Diabetes - Are You at Risk?

The American Diabetes Association wants you to take charge of your health by knowing your risk for developing type 2 diabetes. 

Diabetes is a serious disease that strikes nearly 26 million children and adults in the United States, and a quarter of them-7 million-do not even know they have it.  An additional 79 million, or one in three American adults, have prediabetes, which puts them at higher risk for developing type 2 diabetes.  Early diagnosis is critical to successful treatment and delaying or preventing some of its complications such as heart disease, blindness, kidney disease, stroke, amputation and death.   Type 2 diabetes is a growing epidemic in the United States, but it can be controlled with knowledge and healthy behavior. 

“Everyone should know their risk.  Don’t put off visiting your physician if you think you may be at risk.  Together, you can develop a plan to help you lower your risk factors for diabetes,” states Endocrinologist Alan Dresner, MD, FACE, Section Chief of Endocrinology, Nyack Hospital.

Risk factors for type 2 diabetes are:

    Weight.  People who are overweight have a higher risk.  Studies have shown that diabetes can often be prevented or delayed by losing just 7 % of body weight (such as 15 pounds if you weigh 200)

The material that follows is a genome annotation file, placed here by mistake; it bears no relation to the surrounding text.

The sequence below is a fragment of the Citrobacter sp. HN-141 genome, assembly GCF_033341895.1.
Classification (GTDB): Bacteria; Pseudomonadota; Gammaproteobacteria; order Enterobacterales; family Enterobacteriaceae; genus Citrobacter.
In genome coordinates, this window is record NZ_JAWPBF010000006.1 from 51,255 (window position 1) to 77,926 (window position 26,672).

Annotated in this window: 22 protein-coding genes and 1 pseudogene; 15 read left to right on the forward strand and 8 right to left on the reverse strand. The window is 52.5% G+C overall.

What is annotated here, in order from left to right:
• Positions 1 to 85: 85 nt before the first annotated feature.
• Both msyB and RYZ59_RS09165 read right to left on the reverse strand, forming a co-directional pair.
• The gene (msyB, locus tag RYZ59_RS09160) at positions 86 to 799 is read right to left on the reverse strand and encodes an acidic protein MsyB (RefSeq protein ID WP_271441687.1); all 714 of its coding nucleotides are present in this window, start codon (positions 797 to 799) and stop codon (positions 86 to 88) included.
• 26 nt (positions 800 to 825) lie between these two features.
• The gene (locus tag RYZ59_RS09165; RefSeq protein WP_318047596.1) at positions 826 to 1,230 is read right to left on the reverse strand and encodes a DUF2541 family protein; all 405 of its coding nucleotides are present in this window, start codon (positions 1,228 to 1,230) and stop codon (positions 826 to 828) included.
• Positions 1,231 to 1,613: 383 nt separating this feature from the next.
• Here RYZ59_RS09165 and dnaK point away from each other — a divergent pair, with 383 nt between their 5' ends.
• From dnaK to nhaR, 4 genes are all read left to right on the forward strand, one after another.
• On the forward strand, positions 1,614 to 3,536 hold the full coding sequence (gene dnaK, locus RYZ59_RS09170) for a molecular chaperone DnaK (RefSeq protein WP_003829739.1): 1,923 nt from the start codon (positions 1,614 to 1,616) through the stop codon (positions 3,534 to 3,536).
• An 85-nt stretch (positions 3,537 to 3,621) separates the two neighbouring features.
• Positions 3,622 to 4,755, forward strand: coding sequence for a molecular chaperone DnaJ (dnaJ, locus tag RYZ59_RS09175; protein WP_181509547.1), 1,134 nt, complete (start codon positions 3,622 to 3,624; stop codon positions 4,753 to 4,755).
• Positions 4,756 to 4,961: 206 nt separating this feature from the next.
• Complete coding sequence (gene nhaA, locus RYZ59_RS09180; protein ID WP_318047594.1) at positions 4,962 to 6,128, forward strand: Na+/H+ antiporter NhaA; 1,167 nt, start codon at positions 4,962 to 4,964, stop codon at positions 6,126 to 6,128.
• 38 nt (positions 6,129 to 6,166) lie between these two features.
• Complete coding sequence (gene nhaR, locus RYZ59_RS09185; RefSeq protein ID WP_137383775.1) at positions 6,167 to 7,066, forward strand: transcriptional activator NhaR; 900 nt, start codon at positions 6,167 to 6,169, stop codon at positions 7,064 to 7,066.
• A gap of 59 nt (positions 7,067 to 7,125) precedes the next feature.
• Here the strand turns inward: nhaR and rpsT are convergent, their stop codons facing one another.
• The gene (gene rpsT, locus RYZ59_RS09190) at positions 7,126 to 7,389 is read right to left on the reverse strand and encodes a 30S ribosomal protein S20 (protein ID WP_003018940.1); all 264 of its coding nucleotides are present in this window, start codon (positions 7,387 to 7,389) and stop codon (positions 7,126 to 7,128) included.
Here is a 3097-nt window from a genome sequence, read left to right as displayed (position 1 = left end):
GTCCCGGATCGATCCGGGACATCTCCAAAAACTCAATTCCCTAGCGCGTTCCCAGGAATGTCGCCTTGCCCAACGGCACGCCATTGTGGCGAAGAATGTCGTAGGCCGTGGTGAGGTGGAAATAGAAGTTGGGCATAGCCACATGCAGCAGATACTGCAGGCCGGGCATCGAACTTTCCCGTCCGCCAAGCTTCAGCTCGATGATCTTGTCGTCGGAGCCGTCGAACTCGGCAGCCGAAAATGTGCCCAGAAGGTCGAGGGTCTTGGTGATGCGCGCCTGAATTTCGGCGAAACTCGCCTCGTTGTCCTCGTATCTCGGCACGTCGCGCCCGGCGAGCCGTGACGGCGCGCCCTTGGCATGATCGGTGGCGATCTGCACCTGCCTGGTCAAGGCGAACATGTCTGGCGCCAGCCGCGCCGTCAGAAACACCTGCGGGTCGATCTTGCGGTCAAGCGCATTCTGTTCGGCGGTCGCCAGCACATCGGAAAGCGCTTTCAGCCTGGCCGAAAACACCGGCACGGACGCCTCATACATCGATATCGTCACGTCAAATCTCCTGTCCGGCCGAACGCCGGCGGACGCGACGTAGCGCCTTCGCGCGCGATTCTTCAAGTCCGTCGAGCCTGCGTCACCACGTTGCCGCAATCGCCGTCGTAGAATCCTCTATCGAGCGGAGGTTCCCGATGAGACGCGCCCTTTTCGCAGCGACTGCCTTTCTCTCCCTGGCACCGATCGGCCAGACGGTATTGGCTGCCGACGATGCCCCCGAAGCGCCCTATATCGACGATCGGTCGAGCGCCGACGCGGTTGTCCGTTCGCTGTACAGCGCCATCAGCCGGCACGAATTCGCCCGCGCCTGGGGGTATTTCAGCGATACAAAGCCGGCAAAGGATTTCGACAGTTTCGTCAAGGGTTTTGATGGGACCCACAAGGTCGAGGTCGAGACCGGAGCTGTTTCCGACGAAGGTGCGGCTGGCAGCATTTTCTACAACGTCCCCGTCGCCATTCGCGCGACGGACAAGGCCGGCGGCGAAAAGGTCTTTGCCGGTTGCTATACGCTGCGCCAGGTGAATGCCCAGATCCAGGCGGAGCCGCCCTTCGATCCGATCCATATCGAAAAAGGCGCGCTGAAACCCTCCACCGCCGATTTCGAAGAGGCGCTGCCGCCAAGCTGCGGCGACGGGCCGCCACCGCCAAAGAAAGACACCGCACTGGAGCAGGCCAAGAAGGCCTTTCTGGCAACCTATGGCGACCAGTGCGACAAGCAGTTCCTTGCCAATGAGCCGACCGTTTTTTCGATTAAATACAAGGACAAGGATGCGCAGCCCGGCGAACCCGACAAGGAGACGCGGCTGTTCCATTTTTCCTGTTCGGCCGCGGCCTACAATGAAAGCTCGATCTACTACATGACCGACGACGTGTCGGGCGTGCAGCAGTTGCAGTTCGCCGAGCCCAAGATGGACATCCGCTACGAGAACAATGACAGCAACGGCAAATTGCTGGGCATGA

Lifestyle.  People who lead a living a sedentary lifestyle have a higher risk.   Engaging in physical activity (30 minutes a day, five days a week) can help prevent the onset of diabetes. 

    Age.  If you’re over 45, you are at risk.

    Race.  African Americans, Hispanics/Latinos, Native Americans, Asian Americans, and Pacific Islanders are at increased risk

    Family history.  People who have a family history of the disease are at increased risk for type 2 diabetes.

To help people learn their risk, The American Diabetes Association has set aside one special day to encouraging everyone to take the all-new Diabetes Risk Test.  The new Diabetes Risk Test asks users to answer simple questions about weight, age, family history and other potential risks for prediabetes or type 2 diabetes.

March 27, 2012, is Diabetes Alert Day.

Certified Diabetes Educators will be in the main lobby at Nyack Hospital on March 27, from 1-3 pm.  Take the Diabetes Risk Test.  Learn what resources are available to help you reduce your risk, or, help you manage your condition if you are diagnosed with diabetes.

The American Diabetes Association has revised its Diabetes Risk Test according to a new, more accurate statistical model. The updated test includes some new risk factors, and projects risk for pre-diabetes as well as diabetes.

This simple tool can help you determine your risk for having pre-diabetes or diabetes. Using the flow chart, answer the questions until you reach a colored shape. Match that with a risk message shown below.

To download the chart above, click here.